Glad I got to see my little guy become Minime Provincial champ. Darn kid is fast. Motivated people make me feel like a slacker.
Wow it is really raining, lets go check out the course and take a survey.
Hey there is the Mr. Cabardos
*Hey Louis how's the course??
Slippery as hell, put on your rain tires!*
Hmn Louis is a pretty strong technical rider, must be pretty bad out there.
*talk to a bunch of folks*
Ok the consensus is that it is apocalyptically muddy out there (except for the ever wise Chico who insisted on staying with dry tires). That's it I've hit my 2 hour cut off, time to make a decision. Mud tires it is!!!!
Sealed up my Maxxis Medusa 1.8 super knobby tires no problem. They didn't lose any air and was able to run them at 23psi which was about as low as I wanted to go for such a low volume tire.

Warm up
oooooooo k I think I am starting to regret these mud tires. Not gonna lie to myself about that, other people sure, but I can't fool me.
Feeling fine though. Stomach seems to almost be sorting itself out. Feel a little low on power but the legs feel good. Maybe just a little lightheaded but sometimes I think that the fact I've been out of school for so long has left my brain unchallenged and I am slowly getting more spaced out. Would drugs help this?
It better start pouring rain so I can justify these tires!

Lining up
Hmn not much exciting going on here. Looks like mostly everyone is here, all super chill. I am actually pretty darn fit right now but this stomach thing is making me nervous. Or are my nerves giving me this stomach thing? I think I think too much. Oh the race is about to start.

Lap one
Off to a decent start. Stomach thing went away, score. In a pretty fast group of slow riders, picking a few off. Liking this course and the mud tires were totally awesome for that 100 metre section of mud.

Lap two
Well this is starting to suck. Core feels super tired, I think my stomach gymnastics have taken their toll over the last couple days. I am really starting to go backwards quickly. Alright this is leaning towards a DNF. Definitely have to think of a reasonable excuse before I call it a day. I could use the multi-excuse tactic. Lets take stock; my tires are slow, my stomach has been bothering me, I am old (classic excuse), I am tapering for 2011.............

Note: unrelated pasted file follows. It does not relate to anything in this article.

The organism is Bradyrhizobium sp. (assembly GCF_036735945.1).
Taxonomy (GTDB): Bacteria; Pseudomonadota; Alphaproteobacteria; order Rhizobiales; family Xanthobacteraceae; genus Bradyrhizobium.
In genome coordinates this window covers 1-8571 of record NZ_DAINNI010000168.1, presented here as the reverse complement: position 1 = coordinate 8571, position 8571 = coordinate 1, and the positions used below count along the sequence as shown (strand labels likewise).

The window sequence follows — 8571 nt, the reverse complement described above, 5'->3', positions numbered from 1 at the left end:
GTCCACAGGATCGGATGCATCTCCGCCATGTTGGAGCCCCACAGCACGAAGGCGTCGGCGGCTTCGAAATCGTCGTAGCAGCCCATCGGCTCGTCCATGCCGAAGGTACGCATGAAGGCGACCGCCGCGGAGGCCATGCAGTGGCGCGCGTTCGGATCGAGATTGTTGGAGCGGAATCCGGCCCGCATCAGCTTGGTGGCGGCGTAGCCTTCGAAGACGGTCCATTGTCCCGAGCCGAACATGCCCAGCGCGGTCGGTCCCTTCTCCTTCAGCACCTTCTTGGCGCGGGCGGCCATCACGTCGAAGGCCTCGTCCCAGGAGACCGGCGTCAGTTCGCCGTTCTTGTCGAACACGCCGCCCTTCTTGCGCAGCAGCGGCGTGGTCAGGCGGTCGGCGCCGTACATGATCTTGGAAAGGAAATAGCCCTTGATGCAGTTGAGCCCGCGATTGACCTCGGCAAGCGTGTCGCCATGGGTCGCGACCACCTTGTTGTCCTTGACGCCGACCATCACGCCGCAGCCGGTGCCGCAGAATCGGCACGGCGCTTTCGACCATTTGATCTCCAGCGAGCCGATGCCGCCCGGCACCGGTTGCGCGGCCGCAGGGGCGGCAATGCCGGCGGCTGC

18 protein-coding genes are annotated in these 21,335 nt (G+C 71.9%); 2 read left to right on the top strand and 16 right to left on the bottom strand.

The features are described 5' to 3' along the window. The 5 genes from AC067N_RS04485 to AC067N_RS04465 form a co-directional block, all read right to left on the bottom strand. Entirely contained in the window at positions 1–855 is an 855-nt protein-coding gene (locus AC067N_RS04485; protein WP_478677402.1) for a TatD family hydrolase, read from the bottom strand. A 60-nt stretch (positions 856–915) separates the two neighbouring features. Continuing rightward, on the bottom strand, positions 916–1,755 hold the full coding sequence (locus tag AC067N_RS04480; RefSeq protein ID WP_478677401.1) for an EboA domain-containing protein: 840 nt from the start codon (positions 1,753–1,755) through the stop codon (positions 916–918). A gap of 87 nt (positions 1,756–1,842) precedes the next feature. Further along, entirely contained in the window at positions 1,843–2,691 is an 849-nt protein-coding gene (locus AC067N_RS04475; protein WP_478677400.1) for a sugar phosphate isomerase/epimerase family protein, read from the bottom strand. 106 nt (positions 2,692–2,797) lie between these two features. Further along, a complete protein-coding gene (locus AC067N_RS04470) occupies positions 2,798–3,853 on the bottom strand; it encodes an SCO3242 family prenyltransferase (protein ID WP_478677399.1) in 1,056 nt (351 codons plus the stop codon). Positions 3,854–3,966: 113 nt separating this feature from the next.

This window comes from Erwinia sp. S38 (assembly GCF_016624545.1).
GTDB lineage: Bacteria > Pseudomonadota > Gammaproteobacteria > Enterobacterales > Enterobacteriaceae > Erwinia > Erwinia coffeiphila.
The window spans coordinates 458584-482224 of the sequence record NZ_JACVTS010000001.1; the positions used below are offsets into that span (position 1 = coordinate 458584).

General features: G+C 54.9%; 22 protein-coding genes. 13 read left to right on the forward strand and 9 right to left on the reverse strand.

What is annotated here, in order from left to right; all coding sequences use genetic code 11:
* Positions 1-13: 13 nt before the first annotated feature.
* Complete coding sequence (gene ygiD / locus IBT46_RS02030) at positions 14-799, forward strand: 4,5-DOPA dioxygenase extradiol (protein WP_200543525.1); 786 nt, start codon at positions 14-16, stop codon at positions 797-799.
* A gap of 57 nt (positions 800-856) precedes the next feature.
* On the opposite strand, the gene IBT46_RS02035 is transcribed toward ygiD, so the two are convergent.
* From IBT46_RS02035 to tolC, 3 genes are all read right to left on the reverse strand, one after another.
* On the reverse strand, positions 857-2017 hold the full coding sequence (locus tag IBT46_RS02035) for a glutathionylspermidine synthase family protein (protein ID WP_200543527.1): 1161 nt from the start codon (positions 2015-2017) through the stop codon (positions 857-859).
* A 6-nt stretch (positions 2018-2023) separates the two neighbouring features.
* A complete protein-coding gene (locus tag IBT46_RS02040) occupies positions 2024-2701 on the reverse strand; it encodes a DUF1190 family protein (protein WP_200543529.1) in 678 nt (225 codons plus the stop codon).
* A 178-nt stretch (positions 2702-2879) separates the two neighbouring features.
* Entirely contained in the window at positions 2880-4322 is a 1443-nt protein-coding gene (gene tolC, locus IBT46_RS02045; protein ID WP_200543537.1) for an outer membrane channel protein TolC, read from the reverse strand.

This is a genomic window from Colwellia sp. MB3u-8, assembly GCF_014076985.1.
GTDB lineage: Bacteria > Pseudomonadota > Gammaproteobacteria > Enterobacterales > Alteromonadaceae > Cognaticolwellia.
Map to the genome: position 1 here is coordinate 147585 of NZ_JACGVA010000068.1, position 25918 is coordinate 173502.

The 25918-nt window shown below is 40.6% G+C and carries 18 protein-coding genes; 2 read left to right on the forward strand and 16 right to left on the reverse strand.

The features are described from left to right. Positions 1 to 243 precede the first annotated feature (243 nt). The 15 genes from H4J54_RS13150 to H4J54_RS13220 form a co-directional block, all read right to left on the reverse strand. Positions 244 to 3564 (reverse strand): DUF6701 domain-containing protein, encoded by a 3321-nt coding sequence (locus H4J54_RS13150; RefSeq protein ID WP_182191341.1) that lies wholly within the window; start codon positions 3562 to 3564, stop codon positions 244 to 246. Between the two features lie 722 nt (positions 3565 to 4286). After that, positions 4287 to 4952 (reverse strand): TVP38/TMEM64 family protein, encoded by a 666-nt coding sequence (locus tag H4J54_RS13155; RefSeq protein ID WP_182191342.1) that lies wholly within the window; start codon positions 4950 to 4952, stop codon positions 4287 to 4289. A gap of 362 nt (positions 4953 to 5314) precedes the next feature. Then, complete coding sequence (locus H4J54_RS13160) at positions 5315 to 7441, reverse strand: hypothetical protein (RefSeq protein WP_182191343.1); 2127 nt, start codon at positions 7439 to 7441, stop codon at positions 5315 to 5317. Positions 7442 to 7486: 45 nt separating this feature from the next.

OK Ben get yourself together! You know what is easier than thinking of an excuse for DNFing?? Actually trying and not needing an excuse at all. I mean if I can't make it through 2 hours of suffering I am well and truly screwed for this 24 hour race.

Lap three
Gettin' her going now. Adrenalin is starting to kick back in and I am feeling better. Getting that heart rate back up where it should be and starting to pick some guys off again that went by me on the 2nd lap fiasco. Hey there is Brendan, I would be happy with the day if I could beat him.
Ohh look a spectator on a collision vector with your narrator.
*a brief foray off the beaten path*
Good times by the feed zone. No harm done.

Lap four
Brendan is strong. Wonder if I can shake him. He is much faster than me in the singletrack so he can rest. I am faster on the open stuff and climbing so if I stay out front in the twisties he won't get a gap.

Lap five
after Brendan has let me lead for 2/3 of a lap we are heading down the long, slightly uphill front straightaway.
Brendan "Sorry I would do some of the work but I feel like I am going to die"
Me "No worries dude, sorry I am so slow in the singletrack."
Feeling tired ehhhh, well I guess I should try and lose him now so he doesn't drop me in the singletrack. Maybe he wont bother chasing if I can get out of sight.
Score got a gap on that hill, legs are starting to cramp but it's the last lap so they are allowed.
And we're done.
That's strange, my heart rate stayed at 135BPM for 10 minutes after the race.

All in all it was a rough day in the saddle. I did feel better once I got going again but I could in no way use my fitness to its potential. I have abandoned all feelings of stress about the 24 hour this weekend and just making sure I am eating well all week and getting 8+ hours of sleep each night (opposed to the 6 hours I got all last week).